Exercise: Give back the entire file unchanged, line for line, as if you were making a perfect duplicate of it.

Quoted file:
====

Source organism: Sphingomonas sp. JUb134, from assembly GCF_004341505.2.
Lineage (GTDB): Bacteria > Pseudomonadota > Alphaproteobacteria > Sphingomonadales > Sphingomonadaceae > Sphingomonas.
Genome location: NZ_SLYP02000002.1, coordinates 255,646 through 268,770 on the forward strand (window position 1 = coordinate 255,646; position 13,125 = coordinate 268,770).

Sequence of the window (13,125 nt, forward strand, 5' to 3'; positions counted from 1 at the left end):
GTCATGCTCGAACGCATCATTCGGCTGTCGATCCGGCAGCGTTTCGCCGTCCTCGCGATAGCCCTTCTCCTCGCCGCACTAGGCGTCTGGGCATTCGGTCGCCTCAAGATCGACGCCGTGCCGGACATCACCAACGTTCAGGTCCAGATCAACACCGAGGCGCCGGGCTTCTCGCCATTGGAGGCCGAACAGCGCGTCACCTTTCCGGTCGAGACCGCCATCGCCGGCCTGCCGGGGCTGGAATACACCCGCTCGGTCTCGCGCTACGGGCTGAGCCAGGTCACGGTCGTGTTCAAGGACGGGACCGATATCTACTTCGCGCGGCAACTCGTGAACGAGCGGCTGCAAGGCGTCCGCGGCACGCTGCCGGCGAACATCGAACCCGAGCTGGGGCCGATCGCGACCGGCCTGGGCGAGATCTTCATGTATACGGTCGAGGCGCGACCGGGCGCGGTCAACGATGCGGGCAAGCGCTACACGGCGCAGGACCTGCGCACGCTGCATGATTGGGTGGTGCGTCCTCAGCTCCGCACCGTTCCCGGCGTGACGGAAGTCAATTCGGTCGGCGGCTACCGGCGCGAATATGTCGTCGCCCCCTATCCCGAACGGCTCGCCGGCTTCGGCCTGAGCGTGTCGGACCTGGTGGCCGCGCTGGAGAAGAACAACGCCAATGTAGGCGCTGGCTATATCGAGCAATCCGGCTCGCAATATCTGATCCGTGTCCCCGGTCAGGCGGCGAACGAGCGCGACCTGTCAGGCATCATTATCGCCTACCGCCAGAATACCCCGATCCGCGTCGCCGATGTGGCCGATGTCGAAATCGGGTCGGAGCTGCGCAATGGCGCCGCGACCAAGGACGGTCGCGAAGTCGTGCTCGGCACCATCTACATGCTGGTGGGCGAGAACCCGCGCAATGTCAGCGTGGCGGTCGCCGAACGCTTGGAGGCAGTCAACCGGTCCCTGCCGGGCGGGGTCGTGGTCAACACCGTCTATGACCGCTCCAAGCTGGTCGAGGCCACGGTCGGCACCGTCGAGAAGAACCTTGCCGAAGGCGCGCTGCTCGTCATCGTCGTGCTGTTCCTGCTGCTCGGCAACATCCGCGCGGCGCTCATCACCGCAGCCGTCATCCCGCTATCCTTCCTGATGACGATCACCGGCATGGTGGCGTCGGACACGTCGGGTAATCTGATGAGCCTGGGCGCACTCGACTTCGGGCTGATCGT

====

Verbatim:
Source organism: Sphingomonas sp. JUb134, from assembly GCF_004341505.2.
Lineage (GTDB): Bacteria > Pseudomonadota > Alphaproteobacteria > Sphingomonadales > Sphingomonadaceae > Sphingomonas.
Genome location: NZ_SLYP02000002.1, coordinates 255,646 through 268,770 on the forward strand (window position 1 = coordinate 255,646; position 13,125 = coordinate 268,770).

Sequence of the window (13,125 nt, forward strand, 5' to 3'; positions counted from 1 at the left end):
GTCATGCTCGAACGCATCATTCGGCTGTCGATCCGGCAGCGTTTCGCCGTCCTCGCGATAGCCCTTCTCCTCGCCGCACTAGGCGTCTGGGCATTCGGTCGCCTCAAGATCGACGCCGTGCCGGACATCACCAACGTTCAGGTCCAGATCAACACCGAGGCGCCGGGCTTCTCGCCATTGGAGGCCGAACAGCGCGTCACCTTTCCGGTCGAGACCGCCATCGCCGGCCTGCCGGGGCTGGAATACACCCGCTCGGTCTCGCGCTACGGGCTGAGCCAGGTCACGGTCGTGTTCAAGGACGGGACCGATATCTACTTCGCGCGGCAACTCGTGAACGAGCGGCTGCAAGGCGTCCGCGGCACGCTGCCGGCGAACATCGAACCCGAGCTGGGGCCGATCGCGACCGGCCTGGGCGAGATCTTCATGTATACGGTCGAGGCGCGACCGGGCGCGGTCAACGATGCGGGCAAGCGCTACACGGCGCAGGACCTGCGCACGCTGCATGATTGGGTGGTGCGTCCTCAGCTCCGCACCGTTCCCGGCGTGACGGAAGTCAATTCGGTCGGCGGCTACCGGCGCGAATATGTCGTCGCCCCCTATCCCGAACGGCTCGCCGGCTTCGGCCTGAGCGTGTCGGACCTGGTGGCCGCGCTGGAGAAGAACAACGCCAATGTAGGCGCTGGCTATATCGAGCAATCCGGCTCGCAATATCTGATCCGTGTCCCCGGTCAGGCGGCGAACGAGCGCGACCTGTCAGGCATCATTATCGCCTACCGCCAGAATACCCCGATCCGCGTCGCCGATGTGGCCGATGTCGAAATCGGGTCGGAGCTGCGCAATGGCGCCGCGACCAAGGACGGTCGCGAAGTCGTGCTCGGCACCATCTACATGCTGGTGGGCGAGAACCCGCGCAATGTCAGCGTGGCGGTCGCCGAACGCTTGGAGGCAGTCAACCGGTCCCTGCCGGGCGGGGTCGTGGTCAACACCGTCTATGACCGCTCCAAGCTGGTCGAGGCCACGGTCGGCACCGTCGAGAAGAACCTTGCCGAAGGCGCGCTGCTCGTCATCGTCGTGCTGTTCCTGCTGCTCGGCAACATCCGCGCGGCGCTCATCACCGCAGCCGTCATCCCGCTATCCTTCCTGATGACGATCACCGGCATGGTGGCGTCGGACACGTCGGGTAATCTGATGAGCCTGGGCGCACTCGACTTCGGGCTGATCGT